Netflix's The Irregulars review: Stranger Things-meets-Sherlock Holmes, and not necessarily in a good way
An orphaned, psychically gifted teenage girl with the ability to navigate and seal the portal to another dimension. Now where have we come across that character before? If your mind jumped to Eleven from Stranger Things, Netflix would now like you to meet Jessie, one of the protagonists of their new Original, The Irregulars.
Transplant the Stranger Things premise from Hawkins, Indiana, to a grimy London of the late 1800s and early 1900s, add a dodgy Sherlock Holmes connection, and you have (season 1 of) The Irregulars.
Apart from the aforementioned Jessie (Darci Shaw), The Irregulars focuses on her group of so-close-they're-like-family friends, all of them impoverished and orphaned. There's Beatrice aka Bea (Thaddea Graham), the gang-leader and Jessie's older sister; Billy (Jojo Macari), who's been by their side since all three were at the same workhouse; and Spike (McKell David). They're later joined by Leo (Harrison Osterfield), an upper crust lad who makes their acquaintance and begins helping them, and whose secret identity as a haemophiliac Prince Leopold of England (yes, really) is unknown to the others.
At the start of The Irregulars, Bea and the others are worried. Jessie's mind seems to be unravelling as she has increasingly vivid nightmares about an underground crypt where beaked/masked figures attack her. She sleepwalks, passes in a daze through the streets, listening to voices only she can hear. It is indicated that Bea and Jessie's mother had a similar condition, which led to her death. Meanwhile, rent on the (rather roomy) cellar the four live in is long overdue.
So when a man who introduces himself as Dr John Watson (Royce Pierreson) offers Bea a fee in exchange for tracking down a runaway teenage girl whose baby sister was stolen from the crib, she accepts. Several other babies have also gone missing during this time. Leo, who sees Bea while out on a night ride through the city, later finds her and is able to offer several crucial leads.
But Bea and the gang realise they're up against more than just a crafty baby snatcher when they're attacked by an unkindness of ravens right in the street. There are supernatural forces at work, and to combat them, they need Jessie's gifts.
Watson grudgingly admits to Bea that "a darkness has come upon London" and things are about to get a whole lot worse. Bea, Billy and the others investigate a series of macabre happenings: children whose teeth have been extracted entirely in the night by a vicious "tooth fairy", the tarot card-inspired murders of members of a cult, a killer who keeps the faces of their victims and assumes their forms, a "collector" with a penchant for taking different body parts and organs from victims. In each of these cases, the perpetrator derives power from an unexplained source when they make some desperate supplication to a higher power.
Beyond these cases, there are overarching threads that must be followed: why is John Watson so secretive, who is his mysterious business partner Sherlock Holmes (Henry Lloyd-Hughes), and what did Bea and Jessie's mother Alice (Eileen O'Higgins) have to do with the duo? Where are Jessie's nightmares leading her? It emerges that there's a rip — a tear or portal between this world and the next — leaching "magic" that is in turn influencing the monstrous events Bea and the others have witnessed. If the rip isn't closed, the barriers between the world would collapse and lead to the end of this one. Cue Stranger Things vibes.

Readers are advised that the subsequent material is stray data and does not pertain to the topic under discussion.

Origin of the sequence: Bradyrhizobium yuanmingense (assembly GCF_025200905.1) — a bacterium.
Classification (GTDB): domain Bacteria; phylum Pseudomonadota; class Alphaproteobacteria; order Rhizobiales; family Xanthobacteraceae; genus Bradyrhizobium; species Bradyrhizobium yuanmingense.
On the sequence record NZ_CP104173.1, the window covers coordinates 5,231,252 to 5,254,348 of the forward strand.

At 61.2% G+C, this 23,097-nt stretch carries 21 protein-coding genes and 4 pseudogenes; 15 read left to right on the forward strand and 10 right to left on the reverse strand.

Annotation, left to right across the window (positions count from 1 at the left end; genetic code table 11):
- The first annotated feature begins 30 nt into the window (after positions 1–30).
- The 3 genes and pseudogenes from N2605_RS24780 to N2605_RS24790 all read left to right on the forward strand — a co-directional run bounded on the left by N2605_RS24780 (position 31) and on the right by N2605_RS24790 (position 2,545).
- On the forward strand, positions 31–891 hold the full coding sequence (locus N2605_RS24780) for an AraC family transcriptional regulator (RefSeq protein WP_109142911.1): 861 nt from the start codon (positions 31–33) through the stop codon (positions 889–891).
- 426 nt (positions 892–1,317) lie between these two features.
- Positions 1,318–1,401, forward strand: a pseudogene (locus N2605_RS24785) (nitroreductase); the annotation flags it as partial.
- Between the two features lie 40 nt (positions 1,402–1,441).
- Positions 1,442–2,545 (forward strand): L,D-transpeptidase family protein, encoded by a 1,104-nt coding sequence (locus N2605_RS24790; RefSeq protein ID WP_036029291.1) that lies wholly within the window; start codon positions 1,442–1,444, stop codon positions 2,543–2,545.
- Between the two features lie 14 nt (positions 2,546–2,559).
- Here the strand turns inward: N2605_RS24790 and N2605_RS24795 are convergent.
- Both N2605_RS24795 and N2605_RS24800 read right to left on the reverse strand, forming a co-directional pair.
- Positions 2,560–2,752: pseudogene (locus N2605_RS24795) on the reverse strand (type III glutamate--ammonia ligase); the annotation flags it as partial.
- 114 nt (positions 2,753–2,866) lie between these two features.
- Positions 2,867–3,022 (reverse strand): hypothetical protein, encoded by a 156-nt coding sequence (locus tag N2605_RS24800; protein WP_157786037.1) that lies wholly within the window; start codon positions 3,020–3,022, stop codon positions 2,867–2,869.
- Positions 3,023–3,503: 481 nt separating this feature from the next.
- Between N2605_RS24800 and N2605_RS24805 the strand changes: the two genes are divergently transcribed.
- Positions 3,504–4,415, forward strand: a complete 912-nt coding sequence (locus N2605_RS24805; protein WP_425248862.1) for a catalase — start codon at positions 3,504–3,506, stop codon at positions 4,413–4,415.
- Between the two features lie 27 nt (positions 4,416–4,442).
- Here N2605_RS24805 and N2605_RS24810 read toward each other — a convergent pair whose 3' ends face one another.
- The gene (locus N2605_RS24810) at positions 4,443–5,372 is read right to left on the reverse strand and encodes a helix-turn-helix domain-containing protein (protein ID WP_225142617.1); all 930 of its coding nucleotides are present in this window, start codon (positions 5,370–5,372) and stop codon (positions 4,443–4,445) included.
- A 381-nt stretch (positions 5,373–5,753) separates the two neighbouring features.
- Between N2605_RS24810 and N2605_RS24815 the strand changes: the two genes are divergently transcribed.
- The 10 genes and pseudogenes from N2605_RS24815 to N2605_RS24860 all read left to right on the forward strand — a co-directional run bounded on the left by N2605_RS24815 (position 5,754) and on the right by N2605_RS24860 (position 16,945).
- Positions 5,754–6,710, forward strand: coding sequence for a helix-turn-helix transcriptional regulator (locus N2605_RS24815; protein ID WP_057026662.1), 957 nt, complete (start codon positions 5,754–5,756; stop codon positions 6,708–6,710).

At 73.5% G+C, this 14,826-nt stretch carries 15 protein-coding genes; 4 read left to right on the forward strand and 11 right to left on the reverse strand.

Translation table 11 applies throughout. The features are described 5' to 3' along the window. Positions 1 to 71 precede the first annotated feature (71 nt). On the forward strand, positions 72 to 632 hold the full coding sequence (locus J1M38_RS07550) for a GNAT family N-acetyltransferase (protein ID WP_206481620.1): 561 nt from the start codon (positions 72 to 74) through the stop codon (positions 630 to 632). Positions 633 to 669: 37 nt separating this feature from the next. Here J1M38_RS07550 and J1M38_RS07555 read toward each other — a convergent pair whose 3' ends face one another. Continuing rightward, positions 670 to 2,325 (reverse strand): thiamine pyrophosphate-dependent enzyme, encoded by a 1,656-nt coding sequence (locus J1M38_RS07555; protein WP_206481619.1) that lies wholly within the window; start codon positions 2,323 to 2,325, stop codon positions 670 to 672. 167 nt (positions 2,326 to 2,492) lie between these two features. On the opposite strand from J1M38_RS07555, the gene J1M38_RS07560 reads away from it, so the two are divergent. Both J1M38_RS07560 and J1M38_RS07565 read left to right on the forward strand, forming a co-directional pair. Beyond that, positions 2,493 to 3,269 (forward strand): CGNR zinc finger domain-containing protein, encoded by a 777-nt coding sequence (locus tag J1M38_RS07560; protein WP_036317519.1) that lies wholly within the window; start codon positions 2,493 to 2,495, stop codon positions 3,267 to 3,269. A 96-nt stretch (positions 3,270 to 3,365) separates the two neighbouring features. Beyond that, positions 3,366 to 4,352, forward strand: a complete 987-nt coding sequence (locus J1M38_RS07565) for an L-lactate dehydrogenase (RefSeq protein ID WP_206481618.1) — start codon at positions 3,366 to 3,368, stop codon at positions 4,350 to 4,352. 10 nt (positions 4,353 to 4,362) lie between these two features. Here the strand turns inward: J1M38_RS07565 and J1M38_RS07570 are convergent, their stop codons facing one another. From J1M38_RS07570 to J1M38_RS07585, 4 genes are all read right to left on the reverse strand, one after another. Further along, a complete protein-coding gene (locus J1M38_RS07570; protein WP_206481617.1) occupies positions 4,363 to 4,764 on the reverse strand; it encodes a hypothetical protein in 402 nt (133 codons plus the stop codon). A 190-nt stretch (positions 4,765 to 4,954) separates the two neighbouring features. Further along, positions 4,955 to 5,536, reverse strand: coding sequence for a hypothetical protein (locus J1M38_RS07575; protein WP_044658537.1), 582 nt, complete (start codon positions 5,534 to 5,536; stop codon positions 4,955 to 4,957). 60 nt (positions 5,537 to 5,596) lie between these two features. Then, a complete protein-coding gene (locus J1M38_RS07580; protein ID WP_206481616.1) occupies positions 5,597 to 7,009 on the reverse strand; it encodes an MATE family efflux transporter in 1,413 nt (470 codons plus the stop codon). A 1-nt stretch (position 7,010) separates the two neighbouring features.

The pity of course is that The Irregulars is no Stranger Things. It's a mediocre show with a moderately engaging story, mostly middling performances (with the solid exception of Osterfield, and in some instances Graham, Macari), a maudlin climax, and occasionally, the vibe of a music video.
Enola Holmes must have shown Netflix there's an interest in Sherlock Holmes spin-offs, but The Irregulars is more Ratched than Elementary. Which is to say it's an opportunistic attempt to piggyback on a popular fictional character, and a misfire. Sherlock, when he finally makes an appearance in this show, turns out to be not only a terrible human being and barely functional junkie who's lost all his powers of deduction (he cannot even correctly infer the tea variety he's served), but also, seemingly one who takes his style cues from some sort of romantic/dashing seafarer type. Think long hair, earring, flamboyant jackets and flirtatious demeanour. Mycroft Holmes, when he makes an appearance, is incompetent. Watson is a surly, ill-mannered child-endangerer. All three men are trumped by a bunch of teenagers.
Some of the less believable aspects of The Irregulars (why does The. Sherlock. Holmes need help from these kids to solve his cases?) do gain greater credibility as more of the mystery is uncovered. But others remain a stretch. Clues fall into the gang's lap like chunky diamond bracelets on the wrists of housekeepers (quite literally). Nearly every "monster" Bea et al encounter wants to be a god. That's a lot of divine aspirants to meet in a limited span of time and geography. Still, some of the cases do manage to be interesting, even if the predictable love triangle between Bea, Leo and Billy does not.
The Irregulars is a firm 2.5/5, although there are moments when it becomes something more than a period Stranger Things wannabe. In rewriting Sherlock such as to present 'male rationality' in opposition to Alice/Jessie's 'feminine spirituality/intuitiveness', its main message ends up prioritising the supernatural over science, mysticism over reason. And that — despite the show's good intentions in diversifying and updating the narrative — feels irresponsible in a post-truth era.
All eight episodes of The Irregulars are now available on Netflix.
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